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A model of this craft was displayed at the 1851 International Exhibition in London; it attracted considerable attention.
The concept of the boat was mentioned to Queen Victoria and the Prince Consort.
Shipbuilder John Coombes bought what is now the Berthon site in 1667, described then as “all that piece of mud or sea oozy land, bounded on the North by the town slip, on the East by the sea or river, and on the West by the King’s highway”.
Estate agents obviously weren’t what they are today!
John Rogerys owned the shipyard from 1513; he later sold to Charles Guidot.
In 1667 it was bought by John Coombes, all the while continuing the building of wooden ships.
He also became Chaplain at Whale Island Portsmouth where H. He considered that larger boats than the model exhibited in 1851 could be viable and they should be unsinkable.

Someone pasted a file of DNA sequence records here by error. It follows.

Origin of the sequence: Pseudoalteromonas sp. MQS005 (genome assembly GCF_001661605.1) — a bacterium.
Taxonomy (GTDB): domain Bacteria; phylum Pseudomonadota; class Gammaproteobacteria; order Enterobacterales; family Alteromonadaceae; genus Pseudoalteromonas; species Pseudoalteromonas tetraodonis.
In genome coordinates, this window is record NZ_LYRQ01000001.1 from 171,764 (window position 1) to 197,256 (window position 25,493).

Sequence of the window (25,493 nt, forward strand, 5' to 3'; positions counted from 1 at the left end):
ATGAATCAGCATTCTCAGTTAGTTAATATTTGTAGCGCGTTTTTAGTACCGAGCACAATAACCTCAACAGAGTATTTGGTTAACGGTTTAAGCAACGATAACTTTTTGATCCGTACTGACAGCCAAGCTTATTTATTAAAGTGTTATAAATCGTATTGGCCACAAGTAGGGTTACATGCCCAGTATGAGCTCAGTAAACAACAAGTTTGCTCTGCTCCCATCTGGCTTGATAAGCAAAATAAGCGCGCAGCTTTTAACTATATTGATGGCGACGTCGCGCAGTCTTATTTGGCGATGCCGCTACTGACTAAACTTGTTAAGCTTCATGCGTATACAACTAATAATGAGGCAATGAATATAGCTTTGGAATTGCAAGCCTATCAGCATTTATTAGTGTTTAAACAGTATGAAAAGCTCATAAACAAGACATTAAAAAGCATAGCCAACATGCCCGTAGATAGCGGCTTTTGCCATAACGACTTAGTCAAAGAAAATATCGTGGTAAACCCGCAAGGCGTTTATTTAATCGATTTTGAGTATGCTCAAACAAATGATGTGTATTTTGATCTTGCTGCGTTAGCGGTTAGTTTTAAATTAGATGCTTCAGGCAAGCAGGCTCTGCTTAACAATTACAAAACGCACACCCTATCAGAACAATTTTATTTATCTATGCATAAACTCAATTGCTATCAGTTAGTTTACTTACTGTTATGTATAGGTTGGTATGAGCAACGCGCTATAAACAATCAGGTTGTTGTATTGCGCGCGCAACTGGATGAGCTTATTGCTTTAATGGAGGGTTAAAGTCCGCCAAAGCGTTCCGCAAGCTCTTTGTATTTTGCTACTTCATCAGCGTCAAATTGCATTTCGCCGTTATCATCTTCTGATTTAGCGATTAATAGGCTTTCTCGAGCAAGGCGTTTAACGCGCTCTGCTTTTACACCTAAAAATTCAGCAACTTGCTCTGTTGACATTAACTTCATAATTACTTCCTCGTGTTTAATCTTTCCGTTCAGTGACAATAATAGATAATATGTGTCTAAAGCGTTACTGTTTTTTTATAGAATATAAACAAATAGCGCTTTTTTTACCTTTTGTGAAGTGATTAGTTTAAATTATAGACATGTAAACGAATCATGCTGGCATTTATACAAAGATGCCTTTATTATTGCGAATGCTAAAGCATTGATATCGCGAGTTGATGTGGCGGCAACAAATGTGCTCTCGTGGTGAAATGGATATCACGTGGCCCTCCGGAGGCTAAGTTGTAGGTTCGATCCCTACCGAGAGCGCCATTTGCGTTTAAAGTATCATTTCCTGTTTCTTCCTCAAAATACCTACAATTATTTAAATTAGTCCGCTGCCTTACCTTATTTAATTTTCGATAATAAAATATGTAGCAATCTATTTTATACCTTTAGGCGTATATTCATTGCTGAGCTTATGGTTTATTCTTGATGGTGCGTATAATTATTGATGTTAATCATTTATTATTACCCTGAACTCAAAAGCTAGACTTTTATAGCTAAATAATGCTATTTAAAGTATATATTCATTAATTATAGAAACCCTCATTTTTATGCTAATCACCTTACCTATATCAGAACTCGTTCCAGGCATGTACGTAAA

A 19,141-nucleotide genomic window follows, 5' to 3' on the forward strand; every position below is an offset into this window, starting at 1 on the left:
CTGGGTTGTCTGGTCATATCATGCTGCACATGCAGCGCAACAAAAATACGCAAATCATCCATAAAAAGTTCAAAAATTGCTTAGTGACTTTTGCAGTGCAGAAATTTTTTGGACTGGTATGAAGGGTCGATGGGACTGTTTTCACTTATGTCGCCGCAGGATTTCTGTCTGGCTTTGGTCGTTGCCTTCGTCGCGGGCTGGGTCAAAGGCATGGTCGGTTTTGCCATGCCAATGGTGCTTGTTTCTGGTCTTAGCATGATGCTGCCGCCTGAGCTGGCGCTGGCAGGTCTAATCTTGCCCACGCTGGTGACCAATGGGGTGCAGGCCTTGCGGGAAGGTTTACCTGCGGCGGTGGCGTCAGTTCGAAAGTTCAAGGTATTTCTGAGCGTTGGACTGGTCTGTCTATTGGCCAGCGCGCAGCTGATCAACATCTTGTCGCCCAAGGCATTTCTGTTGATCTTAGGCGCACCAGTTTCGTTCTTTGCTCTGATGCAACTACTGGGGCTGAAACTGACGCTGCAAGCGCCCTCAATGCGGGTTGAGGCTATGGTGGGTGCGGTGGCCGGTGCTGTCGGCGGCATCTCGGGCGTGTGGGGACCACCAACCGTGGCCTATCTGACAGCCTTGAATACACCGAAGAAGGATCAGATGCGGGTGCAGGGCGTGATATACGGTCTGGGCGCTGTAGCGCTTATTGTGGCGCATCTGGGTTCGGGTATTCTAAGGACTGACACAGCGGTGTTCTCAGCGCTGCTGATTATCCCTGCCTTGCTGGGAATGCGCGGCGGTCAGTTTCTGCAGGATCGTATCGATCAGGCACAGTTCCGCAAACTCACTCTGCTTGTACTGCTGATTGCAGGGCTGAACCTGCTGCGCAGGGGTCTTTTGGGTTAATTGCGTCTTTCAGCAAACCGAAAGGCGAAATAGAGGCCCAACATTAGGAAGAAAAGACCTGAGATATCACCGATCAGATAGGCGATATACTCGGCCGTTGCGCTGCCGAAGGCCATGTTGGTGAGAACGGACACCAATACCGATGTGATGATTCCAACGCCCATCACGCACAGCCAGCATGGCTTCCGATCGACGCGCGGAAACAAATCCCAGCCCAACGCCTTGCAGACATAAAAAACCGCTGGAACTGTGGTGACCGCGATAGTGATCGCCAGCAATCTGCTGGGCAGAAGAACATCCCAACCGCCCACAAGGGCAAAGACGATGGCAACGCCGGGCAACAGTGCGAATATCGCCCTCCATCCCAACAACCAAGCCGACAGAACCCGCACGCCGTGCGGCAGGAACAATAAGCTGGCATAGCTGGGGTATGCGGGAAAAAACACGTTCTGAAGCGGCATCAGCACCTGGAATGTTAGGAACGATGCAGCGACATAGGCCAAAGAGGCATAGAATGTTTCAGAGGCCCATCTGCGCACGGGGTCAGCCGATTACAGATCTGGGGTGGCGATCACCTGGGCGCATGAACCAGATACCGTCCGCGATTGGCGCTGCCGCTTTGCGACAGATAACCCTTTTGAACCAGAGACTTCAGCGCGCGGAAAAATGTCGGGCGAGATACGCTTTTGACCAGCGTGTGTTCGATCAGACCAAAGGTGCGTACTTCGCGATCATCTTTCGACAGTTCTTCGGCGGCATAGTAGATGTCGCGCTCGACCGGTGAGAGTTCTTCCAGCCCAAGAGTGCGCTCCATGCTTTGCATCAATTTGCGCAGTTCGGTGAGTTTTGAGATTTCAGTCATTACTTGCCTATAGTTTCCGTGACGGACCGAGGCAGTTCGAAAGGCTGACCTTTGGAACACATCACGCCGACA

In 1841 Berthon entered Magdalene College Cambridge to take up theological studies.Several disastrous events occurred at sea during the 1870’s with great loss of life due to insufficient lifeboats being available. The largest was capable of carrying seventy five persons. In 1873 he was awarded a Gold Medal for the boat which was shown at the International Exhibition London.In 1873 Berthon constructed a shed in the large vicarage garden to meet what he perceived to be an increasing demand for the collapsible boats. The collapsible boats soon became popular, the smaller, seven to twelve foot range serving as yacht tenders and the larger mainly as lifeboats.Berthon has been trading continuously since 1877, and occupies a riverside site mentioned in the Domesday Book.Click on the date tabs below to see how the company has developed over the years.